Trust responds to England’s Environment Land Management Scheme

Read our response to a Government scheme with the potential to restore England’s wild places and inform policy in other UK nations

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This July the John Muir Trust responded to a consultation on the proposed Environment Land Management Scheme (ELM).

The scheme is being developed by DEFRA, the UK Government Department responsible for environmental protection, food production and rural affairs, and is intended to provide farmers, foresters and other land managers in England with a future source of funding in return for achieving positive outcomes for nature as a result of the way land is managed.

As a new scheme, the ELM will replace payments to farmers and land managers under the Common Agricultural Policy (CAP). In a notable departure from the CAP, this scheme wants to fund activity that produces or sustains environmental public goods (examples include clean air and water, biodiverse landscapes, nutrient-rich soils and carbon-storing habitats).

We engaged with this consultation because this new scheme has the potential to support the restoration of England’s wild places and could help to inform policy in other UK nations.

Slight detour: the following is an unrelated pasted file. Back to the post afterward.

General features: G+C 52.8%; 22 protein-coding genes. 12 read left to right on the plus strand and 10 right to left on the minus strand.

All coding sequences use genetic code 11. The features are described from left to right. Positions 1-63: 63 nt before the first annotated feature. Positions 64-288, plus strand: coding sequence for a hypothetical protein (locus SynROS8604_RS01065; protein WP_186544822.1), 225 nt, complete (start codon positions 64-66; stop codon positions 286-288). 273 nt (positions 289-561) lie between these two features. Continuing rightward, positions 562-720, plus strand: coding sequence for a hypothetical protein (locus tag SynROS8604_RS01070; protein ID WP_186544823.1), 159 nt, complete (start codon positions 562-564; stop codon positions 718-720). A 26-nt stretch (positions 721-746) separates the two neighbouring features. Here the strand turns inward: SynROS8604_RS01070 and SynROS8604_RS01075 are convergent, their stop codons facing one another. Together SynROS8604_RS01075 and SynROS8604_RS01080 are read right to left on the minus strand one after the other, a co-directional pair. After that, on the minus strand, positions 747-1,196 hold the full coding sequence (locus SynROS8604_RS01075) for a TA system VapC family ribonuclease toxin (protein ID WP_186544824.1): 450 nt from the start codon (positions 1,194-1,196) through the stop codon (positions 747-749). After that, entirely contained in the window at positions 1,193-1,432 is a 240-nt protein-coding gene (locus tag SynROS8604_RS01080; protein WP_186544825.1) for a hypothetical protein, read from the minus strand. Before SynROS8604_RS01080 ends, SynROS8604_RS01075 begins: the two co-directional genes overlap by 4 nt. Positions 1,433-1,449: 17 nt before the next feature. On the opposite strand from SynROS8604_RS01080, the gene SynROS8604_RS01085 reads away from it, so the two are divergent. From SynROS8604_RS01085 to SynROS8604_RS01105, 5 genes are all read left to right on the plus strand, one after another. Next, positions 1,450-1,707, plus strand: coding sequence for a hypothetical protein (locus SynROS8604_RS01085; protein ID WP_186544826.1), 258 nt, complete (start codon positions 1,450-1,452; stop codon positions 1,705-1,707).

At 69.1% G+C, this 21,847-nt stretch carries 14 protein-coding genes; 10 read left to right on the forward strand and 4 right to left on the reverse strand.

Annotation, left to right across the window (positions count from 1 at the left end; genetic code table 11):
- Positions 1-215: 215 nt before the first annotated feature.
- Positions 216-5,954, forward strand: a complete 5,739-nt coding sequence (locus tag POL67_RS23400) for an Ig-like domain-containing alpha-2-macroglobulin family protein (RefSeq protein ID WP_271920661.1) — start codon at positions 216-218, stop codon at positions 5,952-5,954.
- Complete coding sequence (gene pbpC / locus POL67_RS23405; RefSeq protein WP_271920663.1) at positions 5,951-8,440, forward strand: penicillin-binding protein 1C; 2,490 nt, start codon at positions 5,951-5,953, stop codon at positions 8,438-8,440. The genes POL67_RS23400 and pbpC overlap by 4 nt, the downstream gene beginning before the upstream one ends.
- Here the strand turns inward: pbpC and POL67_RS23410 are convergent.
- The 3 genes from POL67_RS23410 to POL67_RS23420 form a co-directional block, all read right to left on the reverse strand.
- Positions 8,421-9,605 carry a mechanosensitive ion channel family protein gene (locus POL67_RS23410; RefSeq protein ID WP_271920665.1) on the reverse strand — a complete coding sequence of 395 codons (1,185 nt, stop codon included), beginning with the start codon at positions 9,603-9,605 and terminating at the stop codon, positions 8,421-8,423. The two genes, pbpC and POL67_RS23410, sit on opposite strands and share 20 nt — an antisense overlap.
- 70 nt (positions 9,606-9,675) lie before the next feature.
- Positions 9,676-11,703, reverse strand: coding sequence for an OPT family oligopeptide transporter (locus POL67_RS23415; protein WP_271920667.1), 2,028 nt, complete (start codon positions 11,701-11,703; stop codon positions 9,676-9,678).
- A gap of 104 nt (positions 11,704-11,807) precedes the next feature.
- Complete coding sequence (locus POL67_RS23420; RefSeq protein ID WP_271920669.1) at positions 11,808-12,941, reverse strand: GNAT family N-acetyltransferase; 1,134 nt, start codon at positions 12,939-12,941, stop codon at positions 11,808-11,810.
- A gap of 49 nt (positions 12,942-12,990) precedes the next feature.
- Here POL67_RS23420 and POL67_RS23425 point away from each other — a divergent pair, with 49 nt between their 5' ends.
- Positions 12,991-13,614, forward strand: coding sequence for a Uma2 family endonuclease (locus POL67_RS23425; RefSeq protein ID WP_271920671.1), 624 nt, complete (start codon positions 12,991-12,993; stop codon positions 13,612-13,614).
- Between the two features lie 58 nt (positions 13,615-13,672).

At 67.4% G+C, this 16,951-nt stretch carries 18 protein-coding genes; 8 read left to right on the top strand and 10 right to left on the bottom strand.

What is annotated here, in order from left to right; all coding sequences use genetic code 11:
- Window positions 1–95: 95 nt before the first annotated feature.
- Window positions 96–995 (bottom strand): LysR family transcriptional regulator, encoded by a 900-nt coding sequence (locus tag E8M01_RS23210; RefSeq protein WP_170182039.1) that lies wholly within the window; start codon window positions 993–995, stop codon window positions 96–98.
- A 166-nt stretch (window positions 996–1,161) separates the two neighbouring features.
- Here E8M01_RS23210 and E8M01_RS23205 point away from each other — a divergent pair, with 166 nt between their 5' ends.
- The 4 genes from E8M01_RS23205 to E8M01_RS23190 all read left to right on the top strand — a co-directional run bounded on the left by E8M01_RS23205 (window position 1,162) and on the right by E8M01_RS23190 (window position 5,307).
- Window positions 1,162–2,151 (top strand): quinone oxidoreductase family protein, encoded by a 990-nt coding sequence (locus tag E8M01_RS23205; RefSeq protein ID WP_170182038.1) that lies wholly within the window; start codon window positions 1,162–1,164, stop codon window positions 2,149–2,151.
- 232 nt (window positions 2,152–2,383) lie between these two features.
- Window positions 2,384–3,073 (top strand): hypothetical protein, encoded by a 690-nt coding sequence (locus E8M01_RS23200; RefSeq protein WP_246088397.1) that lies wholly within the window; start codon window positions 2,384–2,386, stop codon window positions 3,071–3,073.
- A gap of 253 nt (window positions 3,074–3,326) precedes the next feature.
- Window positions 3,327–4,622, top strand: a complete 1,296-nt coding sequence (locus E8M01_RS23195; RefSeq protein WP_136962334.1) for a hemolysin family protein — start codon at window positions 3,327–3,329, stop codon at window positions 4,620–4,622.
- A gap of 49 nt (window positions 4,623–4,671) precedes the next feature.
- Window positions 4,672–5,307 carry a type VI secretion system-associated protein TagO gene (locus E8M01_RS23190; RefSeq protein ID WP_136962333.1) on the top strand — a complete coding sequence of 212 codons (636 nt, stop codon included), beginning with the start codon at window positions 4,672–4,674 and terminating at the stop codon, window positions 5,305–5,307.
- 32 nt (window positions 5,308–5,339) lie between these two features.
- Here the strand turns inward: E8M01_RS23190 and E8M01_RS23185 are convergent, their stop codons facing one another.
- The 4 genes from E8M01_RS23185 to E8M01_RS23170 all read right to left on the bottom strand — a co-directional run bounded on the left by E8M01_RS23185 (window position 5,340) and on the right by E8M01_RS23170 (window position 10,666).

Some headlines from our response:

  • We asked for the scheme to support ecological restoration as part of Tier 3 funding, suggesting examples of activities for funding such as the reintroduction of keystone native species, improved connectivity between different habitats and wildlife corridors, riparian woodland planting and native woodland regeneration up to the natural tree line.
  • To encourage participation and collaboration, we asked for appropriate support for farmers, foresters and land managers to encourage participation and collaboration. Types of support we suggested included expert advice, peer support, opportunities to share experiential learning and facilitation to help neighbouring landowners work together to achieve environmental outcomes.
  • We recommended the scheme makes provision for specialist advice where needed (for example, where activities proposed are unfamiliar or new to the land manager).
  • We proposed the inclusion of public engagement and education activity within all three tiers of funding. This could be achieved by incorporating existing programmes for nature connection and engagement activities with other activities.
  • We welcomed the inclusion of access, public engagement and education activity within Tiers 2 and 3 with the caveat that care is taken by land managers, farmers and foresters to design an offer that is values as well as knowledge based and promotes connection and pro-environmental behaviour.
  • We suggested Tier 1 could also accommodate engagement and education activity by incorporating existing programmes for nature connection and engagement. The links between access to nature and human wellbeing, health and education are well researched and documented. By facilitating access to nature across all three Tiers the scheme could increase its range of benefits and reach more people.

Read our full response.